So! Finally, the wait is over. We are ready to make our first android app. But, keep in mind that the motto of this app is not to go deep into the programming concepts, but to familiarize ourselves with the Eclipse IDE and Android SDK, touching the most trivial but fundamental concepts in android app development.
Since most of the programming tutorial start with making a “Hello World” app, I will also try to do the same. But since there can be various version of a “Hello World” app in Android (HOW? We’ll see!), I will start with the simplest in this tutorial and will be build upon it in the later post, finally leading to the development of the really tough one. Without wasting more time, let’s get straight to the point!
Familiarizing with Eclipse
Let’s start the Eclipse and focus on its various components. While starting, it may ask for a work space. Just let it be the default one but remember it, as all of your projects will stored at this address.
If you are opening it for the first time, you may see the Welcome screen. You can take sometime to explore. But, you can close it for following the tutorial. After doing so, you will see a screen split into various parts.
OK! Now, let’s analyze each of the components.
The left most component (called Package Explorer) shows all the projects that exist in your work space (described above).
The bottom right panel has further tabs, of which the Console shows the execution of the program. We will be discussing about the other tabs as we go along.
The middle section is simply an editor which allows us to write our code
Now, lets look at the toolbar. If you have successfully configured the development environment, you will find two additional icons (one as a link to Android SDK manager and other to AVD manager). Have a look!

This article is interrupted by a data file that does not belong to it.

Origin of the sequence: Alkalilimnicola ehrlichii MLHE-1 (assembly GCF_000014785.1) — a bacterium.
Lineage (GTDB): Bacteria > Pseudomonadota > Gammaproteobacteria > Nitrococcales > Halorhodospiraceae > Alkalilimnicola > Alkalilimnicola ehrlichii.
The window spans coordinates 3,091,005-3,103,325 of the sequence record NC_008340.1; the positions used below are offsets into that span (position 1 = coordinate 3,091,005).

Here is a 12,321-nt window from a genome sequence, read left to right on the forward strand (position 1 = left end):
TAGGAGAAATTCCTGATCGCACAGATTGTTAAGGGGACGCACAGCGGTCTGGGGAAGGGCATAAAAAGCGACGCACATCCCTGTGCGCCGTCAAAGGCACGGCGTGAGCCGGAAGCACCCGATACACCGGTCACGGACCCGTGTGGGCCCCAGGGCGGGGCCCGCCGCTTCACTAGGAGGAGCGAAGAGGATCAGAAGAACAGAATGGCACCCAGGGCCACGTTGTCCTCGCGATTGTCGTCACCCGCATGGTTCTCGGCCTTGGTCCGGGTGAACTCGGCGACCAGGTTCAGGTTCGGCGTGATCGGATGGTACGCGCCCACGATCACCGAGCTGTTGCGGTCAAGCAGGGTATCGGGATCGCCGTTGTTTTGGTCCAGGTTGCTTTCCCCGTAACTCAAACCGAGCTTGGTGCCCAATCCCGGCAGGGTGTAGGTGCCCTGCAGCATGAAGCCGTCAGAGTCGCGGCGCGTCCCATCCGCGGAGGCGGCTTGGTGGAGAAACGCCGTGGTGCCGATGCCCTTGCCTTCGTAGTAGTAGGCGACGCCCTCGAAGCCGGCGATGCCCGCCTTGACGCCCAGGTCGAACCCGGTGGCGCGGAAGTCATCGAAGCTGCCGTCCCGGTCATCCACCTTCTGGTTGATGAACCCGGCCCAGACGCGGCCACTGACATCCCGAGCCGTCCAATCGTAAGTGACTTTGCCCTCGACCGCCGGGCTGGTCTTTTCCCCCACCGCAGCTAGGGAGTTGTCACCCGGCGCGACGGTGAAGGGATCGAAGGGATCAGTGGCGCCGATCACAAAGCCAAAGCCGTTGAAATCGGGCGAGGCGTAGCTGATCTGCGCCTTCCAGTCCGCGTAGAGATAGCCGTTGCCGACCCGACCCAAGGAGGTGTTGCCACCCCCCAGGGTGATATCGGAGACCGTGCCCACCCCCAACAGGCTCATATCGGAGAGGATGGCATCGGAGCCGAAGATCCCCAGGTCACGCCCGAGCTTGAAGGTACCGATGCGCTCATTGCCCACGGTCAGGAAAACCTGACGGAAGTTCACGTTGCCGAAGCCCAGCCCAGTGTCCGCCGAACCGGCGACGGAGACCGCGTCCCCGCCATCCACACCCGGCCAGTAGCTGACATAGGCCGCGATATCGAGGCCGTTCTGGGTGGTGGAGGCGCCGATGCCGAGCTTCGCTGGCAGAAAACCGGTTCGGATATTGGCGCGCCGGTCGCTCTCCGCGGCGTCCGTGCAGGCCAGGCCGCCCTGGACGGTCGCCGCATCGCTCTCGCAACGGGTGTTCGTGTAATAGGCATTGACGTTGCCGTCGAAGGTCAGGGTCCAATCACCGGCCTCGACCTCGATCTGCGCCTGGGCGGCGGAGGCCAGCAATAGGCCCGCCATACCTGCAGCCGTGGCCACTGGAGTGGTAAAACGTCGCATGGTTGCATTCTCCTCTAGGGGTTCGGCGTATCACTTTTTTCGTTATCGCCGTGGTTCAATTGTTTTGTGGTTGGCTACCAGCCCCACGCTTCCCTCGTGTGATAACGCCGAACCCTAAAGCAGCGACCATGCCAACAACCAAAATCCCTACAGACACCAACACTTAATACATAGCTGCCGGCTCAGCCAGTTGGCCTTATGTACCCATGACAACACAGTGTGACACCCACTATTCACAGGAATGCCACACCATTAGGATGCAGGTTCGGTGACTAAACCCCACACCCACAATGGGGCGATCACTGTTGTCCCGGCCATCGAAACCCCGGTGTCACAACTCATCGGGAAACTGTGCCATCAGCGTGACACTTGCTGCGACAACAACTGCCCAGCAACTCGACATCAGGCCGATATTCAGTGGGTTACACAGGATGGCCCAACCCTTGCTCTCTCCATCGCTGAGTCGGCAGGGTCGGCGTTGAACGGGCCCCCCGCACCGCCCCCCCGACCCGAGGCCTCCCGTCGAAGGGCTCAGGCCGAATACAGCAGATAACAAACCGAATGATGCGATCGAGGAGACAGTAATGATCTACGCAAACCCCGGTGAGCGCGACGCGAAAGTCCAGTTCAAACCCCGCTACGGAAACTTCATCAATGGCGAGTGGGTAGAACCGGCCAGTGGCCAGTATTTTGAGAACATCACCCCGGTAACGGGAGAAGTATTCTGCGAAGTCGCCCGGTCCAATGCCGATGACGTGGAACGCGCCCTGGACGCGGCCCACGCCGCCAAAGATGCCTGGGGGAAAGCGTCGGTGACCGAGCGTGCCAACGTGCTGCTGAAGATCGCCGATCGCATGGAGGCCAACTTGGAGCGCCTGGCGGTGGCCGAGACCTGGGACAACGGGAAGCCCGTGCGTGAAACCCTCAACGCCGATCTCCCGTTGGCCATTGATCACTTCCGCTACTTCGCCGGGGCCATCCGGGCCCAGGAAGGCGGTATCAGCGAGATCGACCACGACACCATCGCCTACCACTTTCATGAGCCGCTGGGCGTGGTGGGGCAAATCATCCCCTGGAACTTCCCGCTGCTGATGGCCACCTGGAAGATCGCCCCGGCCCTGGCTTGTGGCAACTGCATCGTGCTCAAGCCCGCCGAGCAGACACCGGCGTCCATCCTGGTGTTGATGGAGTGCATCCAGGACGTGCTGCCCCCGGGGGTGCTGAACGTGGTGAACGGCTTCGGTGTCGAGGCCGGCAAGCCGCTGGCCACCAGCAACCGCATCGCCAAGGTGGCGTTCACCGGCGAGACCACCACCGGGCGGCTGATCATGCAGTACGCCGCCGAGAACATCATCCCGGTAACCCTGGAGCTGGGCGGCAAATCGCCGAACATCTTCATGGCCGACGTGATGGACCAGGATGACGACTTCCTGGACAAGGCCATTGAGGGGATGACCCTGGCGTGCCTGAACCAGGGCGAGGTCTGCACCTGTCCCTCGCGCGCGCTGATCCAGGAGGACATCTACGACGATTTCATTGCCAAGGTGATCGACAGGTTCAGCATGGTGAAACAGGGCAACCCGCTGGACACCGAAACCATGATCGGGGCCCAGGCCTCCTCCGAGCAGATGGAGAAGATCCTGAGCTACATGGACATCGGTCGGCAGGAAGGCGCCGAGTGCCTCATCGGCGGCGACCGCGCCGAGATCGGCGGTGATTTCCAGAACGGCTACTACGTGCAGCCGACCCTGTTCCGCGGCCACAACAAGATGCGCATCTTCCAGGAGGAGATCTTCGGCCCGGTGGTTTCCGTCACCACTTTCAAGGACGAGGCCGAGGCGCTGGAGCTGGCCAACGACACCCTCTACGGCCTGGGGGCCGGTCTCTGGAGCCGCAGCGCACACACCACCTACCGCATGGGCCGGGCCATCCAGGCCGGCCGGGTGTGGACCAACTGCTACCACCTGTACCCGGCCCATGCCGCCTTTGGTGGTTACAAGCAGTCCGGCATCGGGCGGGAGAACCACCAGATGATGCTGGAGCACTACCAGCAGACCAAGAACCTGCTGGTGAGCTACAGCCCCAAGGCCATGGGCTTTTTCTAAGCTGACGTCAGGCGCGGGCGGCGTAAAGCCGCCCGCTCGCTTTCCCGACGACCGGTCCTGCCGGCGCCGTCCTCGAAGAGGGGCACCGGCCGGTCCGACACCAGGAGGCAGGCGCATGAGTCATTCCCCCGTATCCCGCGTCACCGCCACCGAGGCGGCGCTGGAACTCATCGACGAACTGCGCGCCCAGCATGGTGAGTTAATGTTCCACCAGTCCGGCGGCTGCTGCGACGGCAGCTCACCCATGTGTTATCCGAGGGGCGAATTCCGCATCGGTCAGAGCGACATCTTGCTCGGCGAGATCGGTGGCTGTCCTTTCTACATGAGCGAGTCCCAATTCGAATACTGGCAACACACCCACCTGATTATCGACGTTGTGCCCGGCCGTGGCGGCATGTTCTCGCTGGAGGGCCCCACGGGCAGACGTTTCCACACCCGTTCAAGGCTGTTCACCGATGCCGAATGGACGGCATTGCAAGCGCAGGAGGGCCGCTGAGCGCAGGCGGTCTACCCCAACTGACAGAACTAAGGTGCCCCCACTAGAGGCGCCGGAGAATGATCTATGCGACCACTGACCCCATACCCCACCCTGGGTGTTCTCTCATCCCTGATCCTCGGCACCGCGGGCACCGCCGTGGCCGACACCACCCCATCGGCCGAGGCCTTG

AVD Manager stand for Android Virtual Device Manager. It is used to make emulators. Heard of this word?
For those who didn’t, emulator is used to provide a virtual Android-like environment to the developer in order to allow the development of the apps by the people who don’t have an Android phone. Since there are multiple versions of Android avaliable, there are multiple versions of emulator too. This AVD manager allows us to make the emulator of the desired version with the desired requirements. We will be looking on the process when we will come to the debugging and execution of the app (Debugging?? Just wait for sometime!!).
Each android app is the result of a project. You can consider the app as the output when you are able to successfully compile the app, just like .out is the output when you compile a C program with GCC (though the app may not function as desired because compilation doesn’t ensure proper execution). As a result, most of the beginners tend to end up seeing “Application stopped unexpectedly” error in spite of the entire process being error-free.
So, if you also end up doing so, don’t get disheartened! It’s a necessary step in learning.
OK. moving on, let’s create the project.
- Go to File->New->Android Project.
- Choose a Name. I will choose Hello World.
- Select a platform. For me, it’s 2.2.
- In the package name, choose something that has the form com.*.*. I am choosing com.hello.world.
- Leave the other things as it is. Click Next and Finish.